From Vlorë to Berat
Short description. I left from Vlore, crossed the town of Fier, and reached the archaeological site of Apollonia. I returned to Fier and chose the best road toward Berat, where I stayed for several days.
At the Adriatic Sea, a wild wind blew at Cekodhima Camping, but it was warm and the waves were mild. I slept well the previous night because this time I parked the car under the trees. Thus, I had shade in the morning and it wasn’t too hot inside the car. While I was having breakfast, a dog from the campground played with me. It bit me, licked my hand, and acted rather like a cat. Moreover, it ate almost all my byrek (Albanian pastry) and thus my breakfast was gone.
I headed toward the town of Fier, planning to go to the archaeological site of Apollonia. The highway appeared only on the map, though, for approximately 20 km. After the small town of Levan, it turned into a normal road and passed several villages. At one point, a signpost showed me that I could take a shortcut to Apollonia. I followed the signpost but the asphalt soon ended in the village of Shtyllas.
In Shtyllas, some workers shouted “Apollonia” all together and laughed when I stopped puzzled at the end of the road. There also was a Romanian man in their group. He recommended me to follow an off-road that would have taken me to Apollonia within 2 km. When he showed me the way (a troublesome road anyway), another man suggested me not go there. He kindly whispered me that the Romanian would try to damage my tires and hurt me. Eventually, I turned back and continued toward Fier. At least, most of the road was paved with asphalt, but it still had lots of potholes and sections under construction.
I crossed the town of Fier, lined with a series of communist, dusty and gray buildings. Then I passed many concrete bunkers on the outskirts of the town. At the edge of a village, I arrived at the archaeological site of Apollonia. The sited comprised Hellenistic and Roman ruins, such as a sacred path, Apollo’s obelisk, agora, storage, and tank. Acropolis, bastion, Odeon, religious sanctuary, buleuteriorn, library, an arch of triumph, temples, thermal complex, shops, gates, and fortification walls. Apollonia wasn’t entirely excavated, but it featured mosaics protected with sand and a few impressive, reconstructed temples.
I noticed many concrete bunkers nearby Apollonia. Also, concrete trenches from the WWII still resisted on Apollonia’s acropolis. Next to the archaeological site, St. Mary’s Monastery housed the first archaeological museum in Albania. The monastery had a Byzantine church with remnants of interior frescoes. Leon Rey Restaurant (French archaeologist who excavated Apollonia) sat at the top of Apollonia’s site. I drank a frappe there, while the young waiter, Vasi, was asking me lots of questions. He was 18 years old, but he didn’t like to stay at home. During his holidays, he preferred to work and make his own money. His mother was of Greek origin, but he only lived in Greece for the first four years of his life. For this reason, he didn’t remember his mother-tongue. Vasi lived in Fier and dreamed to have a campervan and travel the world.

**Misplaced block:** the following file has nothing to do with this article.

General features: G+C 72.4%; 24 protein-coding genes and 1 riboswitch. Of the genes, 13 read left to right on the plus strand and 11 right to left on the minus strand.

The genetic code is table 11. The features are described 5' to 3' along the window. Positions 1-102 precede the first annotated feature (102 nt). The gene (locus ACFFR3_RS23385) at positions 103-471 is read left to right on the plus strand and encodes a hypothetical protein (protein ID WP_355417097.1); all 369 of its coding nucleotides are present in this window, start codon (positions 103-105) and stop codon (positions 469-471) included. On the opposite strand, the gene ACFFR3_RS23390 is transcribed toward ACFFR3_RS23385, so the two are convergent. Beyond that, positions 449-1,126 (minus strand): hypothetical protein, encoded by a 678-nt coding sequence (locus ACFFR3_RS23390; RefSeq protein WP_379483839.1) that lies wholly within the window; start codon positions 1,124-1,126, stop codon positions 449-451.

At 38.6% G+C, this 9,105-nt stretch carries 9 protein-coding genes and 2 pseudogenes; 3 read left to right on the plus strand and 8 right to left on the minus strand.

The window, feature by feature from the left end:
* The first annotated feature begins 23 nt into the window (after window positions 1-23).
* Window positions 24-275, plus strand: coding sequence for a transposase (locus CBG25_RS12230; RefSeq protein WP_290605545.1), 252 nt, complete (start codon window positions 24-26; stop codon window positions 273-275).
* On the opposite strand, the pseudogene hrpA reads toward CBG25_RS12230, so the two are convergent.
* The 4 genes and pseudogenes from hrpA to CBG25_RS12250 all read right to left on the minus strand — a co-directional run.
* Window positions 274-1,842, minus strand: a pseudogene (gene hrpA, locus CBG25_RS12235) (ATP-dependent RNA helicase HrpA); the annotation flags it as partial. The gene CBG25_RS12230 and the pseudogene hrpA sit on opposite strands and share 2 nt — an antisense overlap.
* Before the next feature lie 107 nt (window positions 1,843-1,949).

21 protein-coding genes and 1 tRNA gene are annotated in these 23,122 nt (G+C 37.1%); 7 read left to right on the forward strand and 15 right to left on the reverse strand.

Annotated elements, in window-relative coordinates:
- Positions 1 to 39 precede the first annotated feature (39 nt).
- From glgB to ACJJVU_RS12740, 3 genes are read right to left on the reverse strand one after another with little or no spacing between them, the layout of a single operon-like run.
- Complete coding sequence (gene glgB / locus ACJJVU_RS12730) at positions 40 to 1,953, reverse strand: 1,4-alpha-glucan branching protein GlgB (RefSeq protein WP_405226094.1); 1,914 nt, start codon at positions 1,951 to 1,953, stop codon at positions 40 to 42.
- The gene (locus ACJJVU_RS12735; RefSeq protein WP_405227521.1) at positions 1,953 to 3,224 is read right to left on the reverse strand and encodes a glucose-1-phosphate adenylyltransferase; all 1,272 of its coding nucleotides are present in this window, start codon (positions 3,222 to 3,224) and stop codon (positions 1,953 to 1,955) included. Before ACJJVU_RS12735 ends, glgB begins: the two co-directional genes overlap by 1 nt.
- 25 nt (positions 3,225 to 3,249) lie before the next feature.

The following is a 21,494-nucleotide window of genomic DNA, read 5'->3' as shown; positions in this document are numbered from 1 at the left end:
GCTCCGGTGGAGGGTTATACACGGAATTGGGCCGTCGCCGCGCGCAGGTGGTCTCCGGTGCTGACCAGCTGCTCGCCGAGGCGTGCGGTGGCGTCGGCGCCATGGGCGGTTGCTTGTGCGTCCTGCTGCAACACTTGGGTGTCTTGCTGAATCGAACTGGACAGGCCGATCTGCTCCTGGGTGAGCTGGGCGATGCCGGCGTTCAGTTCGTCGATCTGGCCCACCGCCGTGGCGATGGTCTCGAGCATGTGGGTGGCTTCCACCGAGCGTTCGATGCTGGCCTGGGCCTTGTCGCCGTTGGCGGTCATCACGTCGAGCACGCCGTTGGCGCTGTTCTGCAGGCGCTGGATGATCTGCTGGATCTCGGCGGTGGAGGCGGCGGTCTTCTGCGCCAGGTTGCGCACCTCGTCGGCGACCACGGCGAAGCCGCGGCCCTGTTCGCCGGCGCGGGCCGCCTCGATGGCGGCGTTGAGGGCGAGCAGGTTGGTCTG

After exploring Apollonia, I left for Berat. The road passing Verbas and Roskovec towns was good enough. I dealt only with a few sections of bad road with potholes. In Berat, I went to the guesthouse where I had a booking, between the new and the old town. The owner seemed nice, but the central area was interspersed with communist, horrible buildings, dusty and sordid.
The first day in Berat
Short description. I dedicated this day to the exploration of Berat’s Fortress (kala). After entering the main gate of the fortress, I passed some churches with colorful frescoes. Then I walked among the tangled alleyways of the fortress. In the evening, I explored the Islamic center, which had a mosque and a Koranic school (madrassa).
Known as the “city of the 1000 windows,” Berat was listed as a UNESCO heritage site due to its rare examples of typical Ottoman architecture. Old Berat included the medieval Fortress atop of the hill, still inhabited (kala). Additionally, the neighborhoods that sat at the foot of the hill – Mangalan (the Ottoman district below the fortress) and Gorica (the Ottoman district over the Osumi River). Berat still featured the coexistence of various cultural and religious communities. The traditions of the Ottoman Islam had respected the Orthodox Christian ones. Mosques sat just across churches. The medieval fortress housed 10 Byzantine churches from the 13th-century (with richly colored frescoes) and ruins of Ottoman mosques.
From the town’s center, I climbed up the steep street that led to the original castle. I passed through the large fortified gate and then strolled the streets to the St. Mary’s Cathedral. Rather a church of modest dimensions, the cathedral housed the Onufri Museum with old icons. After that, I wandered various alleyways until I reached the western part of the fortress, packed with Orthodox stone churches. A lady had the keys from the churches and strategically sat there. She offered to open the churches for me, in exchange for a small tip, of course. The churches had facades identical to the neighboring houses. If I hadn’t entered inside them, I’d have never guessed that St. Mary of Blachernae and St. Nicholas were such authentic churches. They featured richly colored Byzantine frescoes and a solar mosaic paved in the central floor.